(CC BY-SA 2.0)

(CC BY-SA 2.0)

I just got back from spending a few days with my three siblings helping to organize and declutter my dad’s house. It’s a small house, so it was a manageable space, and most of what he had fit into a half dozen or so categories. That made it easier to decide what to keep, what to donate/sell, and what to throw away.

I came home with a renewed motivation to declutter my own home. It’s different, though, because I am still using many of my things, and have plans to use others that I’ve held onto. But my perspective is improved for what might be worth holding on to and what might be worth letting go.

I subscribe to William Morris‘s adage where you should not keep anything you don’t find to be useful or beautiful. That, combined with Marie Kondo‘s “does it spark joy?” and “has this item done its service?”, is what I try to think of when sorting through things.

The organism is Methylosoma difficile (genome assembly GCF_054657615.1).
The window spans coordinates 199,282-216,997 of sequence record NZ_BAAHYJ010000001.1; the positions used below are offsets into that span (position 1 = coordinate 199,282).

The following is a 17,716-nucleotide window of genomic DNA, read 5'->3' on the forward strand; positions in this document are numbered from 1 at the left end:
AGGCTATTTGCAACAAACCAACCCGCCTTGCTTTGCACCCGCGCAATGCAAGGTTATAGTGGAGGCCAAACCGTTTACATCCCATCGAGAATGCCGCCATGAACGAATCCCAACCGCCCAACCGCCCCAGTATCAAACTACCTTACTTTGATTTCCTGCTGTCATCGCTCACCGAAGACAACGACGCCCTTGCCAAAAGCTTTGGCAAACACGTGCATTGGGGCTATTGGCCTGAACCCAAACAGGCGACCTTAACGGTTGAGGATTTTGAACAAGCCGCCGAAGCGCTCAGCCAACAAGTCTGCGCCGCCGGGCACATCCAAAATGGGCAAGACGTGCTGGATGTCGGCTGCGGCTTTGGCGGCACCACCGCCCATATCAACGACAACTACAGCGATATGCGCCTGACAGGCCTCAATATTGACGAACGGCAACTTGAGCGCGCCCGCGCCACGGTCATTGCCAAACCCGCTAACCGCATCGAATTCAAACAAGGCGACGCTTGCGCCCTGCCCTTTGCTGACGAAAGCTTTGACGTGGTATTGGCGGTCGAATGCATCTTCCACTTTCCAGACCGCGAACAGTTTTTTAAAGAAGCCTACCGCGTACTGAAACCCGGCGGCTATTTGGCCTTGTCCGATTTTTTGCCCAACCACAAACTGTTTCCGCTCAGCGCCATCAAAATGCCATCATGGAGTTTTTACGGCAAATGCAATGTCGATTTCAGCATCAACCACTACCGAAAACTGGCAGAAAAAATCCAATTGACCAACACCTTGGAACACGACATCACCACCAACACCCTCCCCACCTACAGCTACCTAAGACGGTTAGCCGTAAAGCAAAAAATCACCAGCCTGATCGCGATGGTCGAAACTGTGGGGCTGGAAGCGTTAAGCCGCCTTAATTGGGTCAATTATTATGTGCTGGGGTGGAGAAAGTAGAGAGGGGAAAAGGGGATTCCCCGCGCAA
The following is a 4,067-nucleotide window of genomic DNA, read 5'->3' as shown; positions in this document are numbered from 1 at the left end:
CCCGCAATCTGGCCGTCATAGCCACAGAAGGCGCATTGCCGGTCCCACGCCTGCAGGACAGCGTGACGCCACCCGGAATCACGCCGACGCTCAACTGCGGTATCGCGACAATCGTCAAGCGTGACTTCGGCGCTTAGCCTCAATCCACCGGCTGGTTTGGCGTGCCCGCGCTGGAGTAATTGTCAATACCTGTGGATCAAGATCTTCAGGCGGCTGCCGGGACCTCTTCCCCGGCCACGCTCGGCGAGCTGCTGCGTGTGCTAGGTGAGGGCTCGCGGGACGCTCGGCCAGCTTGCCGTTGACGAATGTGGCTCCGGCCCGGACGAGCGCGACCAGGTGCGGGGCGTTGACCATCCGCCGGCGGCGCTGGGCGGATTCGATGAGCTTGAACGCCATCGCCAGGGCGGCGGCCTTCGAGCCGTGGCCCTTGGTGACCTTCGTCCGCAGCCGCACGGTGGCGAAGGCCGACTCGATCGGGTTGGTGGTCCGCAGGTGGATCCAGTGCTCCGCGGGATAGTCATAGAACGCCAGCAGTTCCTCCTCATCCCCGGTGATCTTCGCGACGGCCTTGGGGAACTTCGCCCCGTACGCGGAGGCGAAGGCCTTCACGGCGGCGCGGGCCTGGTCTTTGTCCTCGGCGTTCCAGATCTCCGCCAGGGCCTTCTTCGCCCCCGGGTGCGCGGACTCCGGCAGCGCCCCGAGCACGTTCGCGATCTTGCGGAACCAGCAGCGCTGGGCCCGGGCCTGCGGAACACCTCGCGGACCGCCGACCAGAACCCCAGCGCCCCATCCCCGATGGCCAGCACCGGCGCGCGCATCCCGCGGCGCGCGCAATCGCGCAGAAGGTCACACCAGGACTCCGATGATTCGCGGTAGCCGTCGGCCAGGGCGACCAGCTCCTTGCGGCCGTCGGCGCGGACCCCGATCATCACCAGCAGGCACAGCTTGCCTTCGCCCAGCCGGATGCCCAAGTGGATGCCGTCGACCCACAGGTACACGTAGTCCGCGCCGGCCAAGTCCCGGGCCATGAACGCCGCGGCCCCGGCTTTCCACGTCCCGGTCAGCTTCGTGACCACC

The problem is, almost everything in my house sparks joy.

I’m sentimental by nature, and love reminiscing about days gone by (in my own head, especially). So the only things I want to get rid of are things that aren’t useful or beautiful, and things that have done their service. Which is very little.

I really don’t need everything that I’m keeping. But it’s painful to let go.

So the plan is to tackle clutter from two directions: first, get rid of (toss, sell, donate) things that we don’t need or use or want anymore. Second, when it is close to time to move (2024, probably), start packing up the things we definitely want to keep first. Rather than pick what to get rid of, pick what to keep. Then see what’s left. I hope to find more things I’m willing to get rid of that way.